After a three-hour debate on Thursday evening, the National House of Representatives with a small margin – 36-34 – approved a measure that would legalize the recreational use of marijuana in New Mexico.
According to the proposal, residents of 21 years or older would be allowed to buy, own and use cannabis. This would also create a state supervision commission.
Bill 356 from the house then goes to the senate to think about it. If the Senate approves, it goes to Government Michelle Lujan Grisham, who has said she advocates legalizing recreational marijuana if proper precautions are taken.
If such a proposal were to become a law, New Mexico would become the 11th state to decriminalize marijuana, which remains illegal under federal law.
The fate of the bill in the Senate, where Republicans and several conservative Democrats have repeatedly voted against previous legalization efforts, remains unclear. A Senate initiative introduced by three Republicans, Senate Bill 577, has agreements with the House Bill, which gives the donors some hope that a law of legalization can evacuate the upper chamber of parliament.
Thursday's vote came only after one of the sponsors of the bill, Rep. Javier Martinez, D-Albuquerque, introduced a replacement bill that significantly changed the language in the original legislation.
Among the compromise measures: instead of allowing residents to own 2 ounces of marijuana, they could only own 1 ounce. While the original bill allowed New Mexicans to grow cannabis on their private property, that provision was made because of the fear of a & # 39; black market & # 39; Martinez said.
And, under the replacement bill, anyone who has purchased recreational marijuana from an approved store must be able to provide the receipt or the risk of criminal charges.
House Democrats in support of the bill called it a crime prevention measure and said it would help illegal traders and criminal cartels go bankrupt.
As one of the sponsors of the bill, Rep. Antonio "Moe" Maestas, D-Albuquerque: "Ban does not work."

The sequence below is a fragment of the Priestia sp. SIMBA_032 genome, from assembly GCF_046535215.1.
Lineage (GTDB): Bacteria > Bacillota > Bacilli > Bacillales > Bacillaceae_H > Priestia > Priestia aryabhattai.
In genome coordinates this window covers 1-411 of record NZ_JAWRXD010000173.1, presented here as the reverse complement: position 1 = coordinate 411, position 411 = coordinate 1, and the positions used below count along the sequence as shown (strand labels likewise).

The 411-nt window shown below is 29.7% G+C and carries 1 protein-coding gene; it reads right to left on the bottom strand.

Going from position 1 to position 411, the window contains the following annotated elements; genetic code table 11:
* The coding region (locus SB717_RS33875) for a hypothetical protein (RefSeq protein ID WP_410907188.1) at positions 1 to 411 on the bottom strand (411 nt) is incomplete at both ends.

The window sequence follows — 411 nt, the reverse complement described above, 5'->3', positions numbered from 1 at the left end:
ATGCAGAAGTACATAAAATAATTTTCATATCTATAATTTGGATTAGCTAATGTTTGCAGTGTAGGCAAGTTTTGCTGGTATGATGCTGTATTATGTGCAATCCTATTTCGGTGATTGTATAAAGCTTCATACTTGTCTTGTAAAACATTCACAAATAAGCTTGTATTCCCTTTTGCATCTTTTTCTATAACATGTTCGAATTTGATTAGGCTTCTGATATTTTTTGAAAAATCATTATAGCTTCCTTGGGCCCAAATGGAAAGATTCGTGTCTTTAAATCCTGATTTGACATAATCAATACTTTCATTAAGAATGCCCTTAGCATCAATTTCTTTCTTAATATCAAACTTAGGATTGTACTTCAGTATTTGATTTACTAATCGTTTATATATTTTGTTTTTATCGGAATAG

Republicans who expressed opposition to the measure emphasized the potential for more car accidents with drivers testing positive for marijuana, especially in a state where a high number of drunk driving crashes have already taken place, some of them with deaths.
A February report from the University of Minnesota, which studied the impact of marijuana in the two states that first decriminalized it in 2012 – Colorado and Washington – found that officials in both states faced growing problems with drunk driving and use by minor residents.
In October, a report from the Insurance Institute for Highway Safety and the Highway Loss Data Institute found a 6 percent increase in vehicle accidents in four states that have legalized marijuana: Colorado, Washington, Oregon and Nevada.
Legalization would come with a 4 percent duty, money that could bring tens of millions of dollars to the state, Martinez said. That money would be used for a variety of purposes, including investigations and to help law enforcement agencies to detect and combat DWIs caused by the use of marijuana.
The original law required a duty rate of 9 percent. Both the original and replacement bill would give counties and municipalities the right to impose additional local taxes.
The bill provides employers with a zero-tolerance policy with regard to cannabis use in the workplace.
"Cannabis legalization is inevitable," Maestas said.
Approximately 67,500 new Mexicans have legal access to marijuana and cannabis products for medical use, according to the New Mexico Department of Health. These are patients diagnosed by a doctor with one of a number of specific conditions and diseases – including cancer, HIV / AIDS and chronic pain – who benefit from a state law that was approved in 2007 by both the legislative and then government. Bill Richardson.